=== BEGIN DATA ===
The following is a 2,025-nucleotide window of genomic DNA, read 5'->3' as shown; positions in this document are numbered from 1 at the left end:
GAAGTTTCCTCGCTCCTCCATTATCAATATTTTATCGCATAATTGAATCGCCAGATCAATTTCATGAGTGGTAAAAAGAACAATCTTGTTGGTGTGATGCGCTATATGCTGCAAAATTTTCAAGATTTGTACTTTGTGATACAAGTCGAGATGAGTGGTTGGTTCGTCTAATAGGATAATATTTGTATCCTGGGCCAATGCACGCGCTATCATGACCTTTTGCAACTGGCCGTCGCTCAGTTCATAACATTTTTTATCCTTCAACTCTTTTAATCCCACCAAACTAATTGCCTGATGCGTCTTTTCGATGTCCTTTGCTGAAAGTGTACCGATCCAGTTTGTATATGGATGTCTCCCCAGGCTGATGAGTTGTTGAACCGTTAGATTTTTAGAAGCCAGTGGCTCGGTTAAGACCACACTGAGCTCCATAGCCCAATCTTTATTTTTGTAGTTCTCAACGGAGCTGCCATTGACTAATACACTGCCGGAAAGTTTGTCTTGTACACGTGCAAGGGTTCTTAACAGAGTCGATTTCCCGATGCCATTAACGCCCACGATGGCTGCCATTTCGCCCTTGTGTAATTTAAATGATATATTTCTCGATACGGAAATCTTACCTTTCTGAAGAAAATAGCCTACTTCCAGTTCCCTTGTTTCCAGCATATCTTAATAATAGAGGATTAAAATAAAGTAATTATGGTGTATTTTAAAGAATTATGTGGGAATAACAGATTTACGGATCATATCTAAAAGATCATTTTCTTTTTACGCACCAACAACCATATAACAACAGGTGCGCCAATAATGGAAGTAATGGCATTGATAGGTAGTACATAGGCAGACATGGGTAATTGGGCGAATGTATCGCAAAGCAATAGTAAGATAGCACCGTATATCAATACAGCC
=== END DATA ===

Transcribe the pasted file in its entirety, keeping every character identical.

The following is a 2,025-nucleotide window of genomic DNA, read 5'->3' as shown; positions in this document are numbered from 1 at the left end:
GAAGTTTCCTCGCTCCTCCATTATCAATATTTTATCGCATAATTGAATCGCCAGATCAATTTCATGAGTGGTAAAAAGAACAATCTTGTTGGTGTGATGCGCTATATGCTGCAAAATTTTCAAGATTTGTACTTTGTGATACAAGTCGAGATGAGTGGTTGGTTCGTCTAATAGGATAATATTTGTATCCTGGGCCAATGCACGCGCTATCATGACCTTTTGCAACTGGCCGTCGCTCAGTTCATAACATTTTTTATCCTTCAACTCTTTTAATCCCACCAAACTAATTGCCTGATGCGTCTTTTCGATGTCCTTTGCTGAAAGTGTACCGATCCAGTTTGTATATGGATGTCTCCCCAGGCTGATGAGTTGTTGAACCGTTAGATTTTTAGAAGCCAGTGGCTCGGTTAAGACCACACTGAGCTCCATAGCCCAATCTTTATTTTTGTAGTTCTCAACGGAGCTGCCATTGACTAATACACTGCCGGAAAGTTTGTCTTGTACACGTGCAAGGGTTCTTAACAGAGTCGATTTCCCGATGCCATTAACGCCCACGATGGCTGCCATTTCGCCCTTGTGTAATTTAAATGATATATTTCTCGATACGGAAATCTTACCTTTCTGAAGAAAATAGCCTACTTCCAGTTCCCTTGTTTCCAGCATATCTTAATAATAGAGGATTAAAATAAAGTAATTATGGTGTATTTTAAAGAATTATGTGGGAATAACAGATTTACGGATCATATCTAAAAGATCATTTTCTTTTTACGCACCAACAACCATATAACAACAGGTGCGCCAATAATGGAAGTAATGGCATTGATAGGTAGTACATAGGCAGACATGGGTAATTGGGCGAATGTATCGCAAAGCAATAGTAAGATAGCACCGTATATCAATACAGCC